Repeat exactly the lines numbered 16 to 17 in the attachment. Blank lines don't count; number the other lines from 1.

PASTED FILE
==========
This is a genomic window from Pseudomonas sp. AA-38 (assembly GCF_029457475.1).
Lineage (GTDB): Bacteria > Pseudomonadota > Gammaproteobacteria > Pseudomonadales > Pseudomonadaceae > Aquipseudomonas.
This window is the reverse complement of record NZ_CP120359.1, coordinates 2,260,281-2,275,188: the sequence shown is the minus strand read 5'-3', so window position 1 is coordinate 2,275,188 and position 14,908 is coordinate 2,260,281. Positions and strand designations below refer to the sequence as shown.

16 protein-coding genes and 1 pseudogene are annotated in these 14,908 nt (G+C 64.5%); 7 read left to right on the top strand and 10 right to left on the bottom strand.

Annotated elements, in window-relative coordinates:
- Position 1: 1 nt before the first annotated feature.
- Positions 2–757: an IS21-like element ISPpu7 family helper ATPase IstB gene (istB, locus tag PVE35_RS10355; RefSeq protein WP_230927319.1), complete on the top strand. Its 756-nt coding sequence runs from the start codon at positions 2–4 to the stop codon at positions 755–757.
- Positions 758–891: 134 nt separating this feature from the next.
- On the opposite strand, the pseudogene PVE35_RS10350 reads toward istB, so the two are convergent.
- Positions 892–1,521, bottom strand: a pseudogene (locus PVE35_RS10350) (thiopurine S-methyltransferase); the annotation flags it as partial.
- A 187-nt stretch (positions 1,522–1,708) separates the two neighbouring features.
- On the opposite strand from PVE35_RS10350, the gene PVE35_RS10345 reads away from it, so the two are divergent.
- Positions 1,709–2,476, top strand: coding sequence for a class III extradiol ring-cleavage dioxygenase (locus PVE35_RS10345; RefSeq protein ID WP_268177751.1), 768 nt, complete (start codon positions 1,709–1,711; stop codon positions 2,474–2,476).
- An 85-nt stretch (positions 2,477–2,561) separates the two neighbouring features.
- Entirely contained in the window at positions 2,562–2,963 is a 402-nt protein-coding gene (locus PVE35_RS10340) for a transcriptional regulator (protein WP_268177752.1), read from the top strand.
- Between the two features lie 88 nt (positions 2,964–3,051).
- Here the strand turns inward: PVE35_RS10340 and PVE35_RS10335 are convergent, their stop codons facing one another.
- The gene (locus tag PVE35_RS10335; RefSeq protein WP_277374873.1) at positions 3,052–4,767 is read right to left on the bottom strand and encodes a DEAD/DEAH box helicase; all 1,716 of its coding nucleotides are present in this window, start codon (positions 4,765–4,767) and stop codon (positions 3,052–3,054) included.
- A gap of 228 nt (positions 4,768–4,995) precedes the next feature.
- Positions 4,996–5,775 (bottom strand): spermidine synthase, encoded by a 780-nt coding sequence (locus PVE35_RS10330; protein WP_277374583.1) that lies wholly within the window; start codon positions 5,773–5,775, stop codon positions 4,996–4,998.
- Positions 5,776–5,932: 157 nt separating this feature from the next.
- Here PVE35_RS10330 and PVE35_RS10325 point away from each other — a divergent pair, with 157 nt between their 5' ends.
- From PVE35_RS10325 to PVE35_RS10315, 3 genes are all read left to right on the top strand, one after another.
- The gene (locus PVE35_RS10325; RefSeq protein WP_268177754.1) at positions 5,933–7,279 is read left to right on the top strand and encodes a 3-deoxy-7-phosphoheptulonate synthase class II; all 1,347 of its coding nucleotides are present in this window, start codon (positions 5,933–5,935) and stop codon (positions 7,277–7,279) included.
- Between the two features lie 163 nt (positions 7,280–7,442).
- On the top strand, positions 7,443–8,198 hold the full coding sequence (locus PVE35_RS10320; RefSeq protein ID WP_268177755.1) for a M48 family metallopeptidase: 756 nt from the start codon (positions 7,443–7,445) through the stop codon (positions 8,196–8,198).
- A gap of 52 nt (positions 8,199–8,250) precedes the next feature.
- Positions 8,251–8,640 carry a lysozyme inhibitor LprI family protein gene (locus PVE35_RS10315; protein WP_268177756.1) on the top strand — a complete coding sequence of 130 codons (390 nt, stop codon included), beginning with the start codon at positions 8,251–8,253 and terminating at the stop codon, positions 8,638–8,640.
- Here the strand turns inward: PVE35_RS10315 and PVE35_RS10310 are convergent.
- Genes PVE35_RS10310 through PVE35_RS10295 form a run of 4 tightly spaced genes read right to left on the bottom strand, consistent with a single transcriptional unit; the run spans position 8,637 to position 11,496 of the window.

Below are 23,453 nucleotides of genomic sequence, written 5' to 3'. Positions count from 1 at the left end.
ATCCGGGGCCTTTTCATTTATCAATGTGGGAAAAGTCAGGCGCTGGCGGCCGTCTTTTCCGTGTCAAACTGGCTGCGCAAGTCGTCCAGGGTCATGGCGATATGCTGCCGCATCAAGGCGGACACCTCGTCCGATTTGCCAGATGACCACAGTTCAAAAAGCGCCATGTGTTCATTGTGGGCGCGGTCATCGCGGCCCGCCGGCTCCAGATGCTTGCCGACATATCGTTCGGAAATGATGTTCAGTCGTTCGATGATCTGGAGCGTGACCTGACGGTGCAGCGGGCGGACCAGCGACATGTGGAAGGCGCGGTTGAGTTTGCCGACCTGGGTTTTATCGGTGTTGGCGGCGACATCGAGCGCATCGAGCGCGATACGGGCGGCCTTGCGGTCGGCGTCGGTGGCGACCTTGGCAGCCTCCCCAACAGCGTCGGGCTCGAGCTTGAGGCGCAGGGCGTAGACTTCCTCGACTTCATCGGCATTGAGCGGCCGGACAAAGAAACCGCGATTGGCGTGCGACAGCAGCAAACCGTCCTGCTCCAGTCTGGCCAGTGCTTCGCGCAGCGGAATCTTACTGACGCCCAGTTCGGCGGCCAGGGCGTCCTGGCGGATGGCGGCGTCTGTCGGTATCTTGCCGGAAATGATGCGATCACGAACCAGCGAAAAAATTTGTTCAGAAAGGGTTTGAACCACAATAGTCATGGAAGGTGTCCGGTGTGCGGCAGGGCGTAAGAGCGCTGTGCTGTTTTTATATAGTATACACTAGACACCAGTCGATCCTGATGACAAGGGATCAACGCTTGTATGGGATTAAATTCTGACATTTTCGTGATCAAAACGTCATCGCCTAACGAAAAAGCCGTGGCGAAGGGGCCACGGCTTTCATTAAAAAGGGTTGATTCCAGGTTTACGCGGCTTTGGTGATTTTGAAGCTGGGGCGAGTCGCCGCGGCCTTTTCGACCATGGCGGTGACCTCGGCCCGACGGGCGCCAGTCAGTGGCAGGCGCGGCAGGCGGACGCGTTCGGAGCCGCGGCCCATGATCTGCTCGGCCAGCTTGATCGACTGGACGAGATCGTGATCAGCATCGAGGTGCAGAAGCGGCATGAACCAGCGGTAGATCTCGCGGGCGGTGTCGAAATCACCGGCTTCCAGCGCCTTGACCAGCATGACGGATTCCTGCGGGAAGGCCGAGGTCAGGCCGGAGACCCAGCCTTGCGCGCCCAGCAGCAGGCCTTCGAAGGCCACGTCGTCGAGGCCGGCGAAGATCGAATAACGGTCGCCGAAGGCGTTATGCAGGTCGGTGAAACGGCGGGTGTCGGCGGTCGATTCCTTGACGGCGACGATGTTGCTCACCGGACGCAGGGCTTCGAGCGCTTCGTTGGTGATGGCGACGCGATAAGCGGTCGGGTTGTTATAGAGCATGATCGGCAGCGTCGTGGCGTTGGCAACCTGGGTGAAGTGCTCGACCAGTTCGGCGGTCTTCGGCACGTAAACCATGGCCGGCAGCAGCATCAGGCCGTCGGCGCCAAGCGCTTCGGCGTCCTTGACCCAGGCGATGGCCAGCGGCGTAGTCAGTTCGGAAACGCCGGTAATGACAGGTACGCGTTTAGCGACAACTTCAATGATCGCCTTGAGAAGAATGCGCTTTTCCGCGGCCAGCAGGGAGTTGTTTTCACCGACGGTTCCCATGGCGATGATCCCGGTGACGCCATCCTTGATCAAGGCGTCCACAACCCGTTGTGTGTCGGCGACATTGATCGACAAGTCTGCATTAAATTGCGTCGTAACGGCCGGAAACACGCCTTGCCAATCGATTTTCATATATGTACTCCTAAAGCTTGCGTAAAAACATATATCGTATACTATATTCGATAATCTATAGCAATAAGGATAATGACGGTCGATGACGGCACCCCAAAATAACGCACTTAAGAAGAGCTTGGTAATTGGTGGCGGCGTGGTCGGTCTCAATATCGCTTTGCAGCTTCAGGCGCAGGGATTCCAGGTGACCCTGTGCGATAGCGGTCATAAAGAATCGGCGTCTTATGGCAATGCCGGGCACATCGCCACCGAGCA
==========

- Between the two features lie 88 nt (positions 2,964–3,051).
- Here the strand turns inward: PVE35_RS10340 and PVE35_RS10335 are convergent, their stop codons facing one another.